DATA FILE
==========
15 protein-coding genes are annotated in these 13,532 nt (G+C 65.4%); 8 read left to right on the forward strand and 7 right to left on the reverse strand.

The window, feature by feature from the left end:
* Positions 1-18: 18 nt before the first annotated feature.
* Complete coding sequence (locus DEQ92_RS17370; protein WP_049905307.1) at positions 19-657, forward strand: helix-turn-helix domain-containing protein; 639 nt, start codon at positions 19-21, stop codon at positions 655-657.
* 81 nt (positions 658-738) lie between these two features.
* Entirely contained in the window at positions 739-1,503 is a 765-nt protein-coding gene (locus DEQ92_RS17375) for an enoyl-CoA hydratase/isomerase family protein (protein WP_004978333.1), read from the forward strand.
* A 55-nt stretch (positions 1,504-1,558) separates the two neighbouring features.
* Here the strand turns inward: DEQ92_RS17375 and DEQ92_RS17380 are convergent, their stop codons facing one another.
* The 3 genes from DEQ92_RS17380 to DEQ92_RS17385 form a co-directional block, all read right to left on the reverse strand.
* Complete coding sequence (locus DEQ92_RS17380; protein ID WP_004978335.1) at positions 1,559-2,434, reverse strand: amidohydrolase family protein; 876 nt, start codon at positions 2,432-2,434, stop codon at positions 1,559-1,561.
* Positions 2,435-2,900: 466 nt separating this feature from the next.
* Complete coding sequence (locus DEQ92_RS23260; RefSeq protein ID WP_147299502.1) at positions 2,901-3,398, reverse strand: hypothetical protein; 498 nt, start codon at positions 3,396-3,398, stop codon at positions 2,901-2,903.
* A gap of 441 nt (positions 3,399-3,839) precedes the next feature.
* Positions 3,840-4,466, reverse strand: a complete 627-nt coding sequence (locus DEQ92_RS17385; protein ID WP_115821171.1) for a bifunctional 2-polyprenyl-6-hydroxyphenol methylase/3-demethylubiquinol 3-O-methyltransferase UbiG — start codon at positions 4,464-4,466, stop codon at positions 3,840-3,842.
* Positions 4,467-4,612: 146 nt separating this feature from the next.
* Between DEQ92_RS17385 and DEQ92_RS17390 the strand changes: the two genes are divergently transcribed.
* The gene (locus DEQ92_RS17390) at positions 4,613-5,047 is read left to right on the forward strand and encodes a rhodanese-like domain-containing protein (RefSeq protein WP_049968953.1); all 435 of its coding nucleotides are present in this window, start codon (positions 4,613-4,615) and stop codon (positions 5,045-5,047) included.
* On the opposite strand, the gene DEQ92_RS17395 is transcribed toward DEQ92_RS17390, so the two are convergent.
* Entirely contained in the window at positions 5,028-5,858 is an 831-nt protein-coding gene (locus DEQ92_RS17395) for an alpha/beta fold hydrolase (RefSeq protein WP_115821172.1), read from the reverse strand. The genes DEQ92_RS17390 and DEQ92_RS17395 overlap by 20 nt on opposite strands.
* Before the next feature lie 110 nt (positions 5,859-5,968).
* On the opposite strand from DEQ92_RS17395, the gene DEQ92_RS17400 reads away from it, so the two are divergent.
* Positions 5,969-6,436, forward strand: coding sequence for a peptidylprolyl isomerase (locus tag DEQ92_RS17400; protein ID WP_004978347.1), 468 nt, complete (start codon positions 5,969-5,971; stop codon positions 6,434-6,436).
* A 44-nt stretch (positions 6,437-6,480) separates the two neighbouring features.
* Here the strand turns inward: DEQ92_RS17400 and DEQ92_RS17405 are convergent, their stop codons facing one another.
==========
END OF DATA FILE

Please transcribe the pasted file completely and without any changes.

15 protein-coding genes are annotated in these 13,532 nt (G+C 65.4%); 8 read left to right on the forward strand and 7 right to left on the reverse strand.

The window, feature by feature from the left end:
* Positions 1-18: 18 nt before the first annotated feature.
* Complete coding sequence (locus DEQ92_RS17370; protein WP_049905307.1) at positions 19-657, forward strand: helix-turn-helix domain-containing protein; 639 nt, start codon at positions 19-21, stop codon at positions 655-657.
* 81 nt (positions 658-738) lie between these two features.
* Entirely contained in the window at positions 739-1,503 is a 765-nt protein-coding gene (locus DEQ92_RS17375) for an enoyl-CoA hydratase/isomerase family protein (protein WP_004978333.1), read from the forward strand.
* A 55-nt stretch (positions 1,504-1,558) separates the two neighbouring features.
* Here the strand turns inward: DEQ92_RS17375 and DEQ92_RS17380 are convergent, their stop codons facing one another.
* The 3 genes from DEQ92_RS17380 to DEQ92_RS17385 form a co-directional block, all read right to left on the reverse strand.
* Complete coding sequence (locus DEQ92_RS17380; protein ID WP_004978335.1) at positions 1,559-2,434, reverse strand: amidohydrolase family protein; 876 nt, start codon at positions 2,432-2,434, stop codon at positions 1,559-1,561.
* Positions 2,435-2,900: 466 nt separating this feature from the next.
* Complete coding sequence (locus DEQ92_RS23260; RefSeq protein ID WP_147299502.1) at positions 2,901-3,398, reverse strand: hypothetical protein; 498 nt, start codon at positions 3,396-3,398, stop codon at positions 2,901-2,903.
* A gap of 441 nt (positions 3,399-3,839) precedes the next feature.
* Positions 3,840-4,466, reverse strand: a complete 627-nt coding sequence (locus DEQ92_RS17385; protein ID WP_115821171.1) for a bifunctional 2-polyprenyl-6-hydroxyphenol methylase/3-demethylubiquinol 3-O-methyltransferase UbiG — start codon at positions 4,464-4,466, stop codon at positions 3,840-3,842.
* Positions 4,467-4,612: 146 nt separating this feature from the next.
* Between DEQ92_RS17385 and DEQ92_RS17390 the strand changes: the two genes are divergently transcribed.
* The gene (locus DEQ92_RS17390) at positions 4,613-5,047 is read left to right on the forward strand and encodes a rhodanese-like domain-containing protein (RefSeq protein WP_049968953.1); all 435 of its coding nucleotides are present in this window, start codon (positions 4,613-4,615) and stop codon (positions 5,045-5,047) included.
* On the opposite strand, the gene DEQ92_RS17395 is transcribed toward DEQ92_RS17390, so the two are convergent.
* Entirely contained in the window at positions 5,028-5,858 is an 831-nt protein-coding gene (locus DEQ92_RS17395) for an alpha/beta fold hydrolase (RefSeq protein WP_115821172.1), read from the reverse strand. The genes DEQ92_RS17390 and DEQ92_RS17395 overlap by 20 nt on opposite strands.
* Before the next feature lie 110 nt (positions 5,859-5,968).
* On the opposite strand from DEQ92_RS17395, the gene DEQ92_RS17400 reads away from it, so the two are divergent.
* Positions 5,969-6,436, forward strand: coding sequence for a peptidylprolyl isomerase (locus tag DEQ92_RS17400; protein ID WP_004978347.1), 468 nt, complete (start codon positions 5,969-5,971; stop codon positions 6,434-6,436).
* A 44-nt stretch (positions 6,437-6,480) separates the two neighbouring features.
* Here the strand turns inward: DEQ92_RS17400 and DEQ92_RS17405 are convergent, their stop codons facing one another.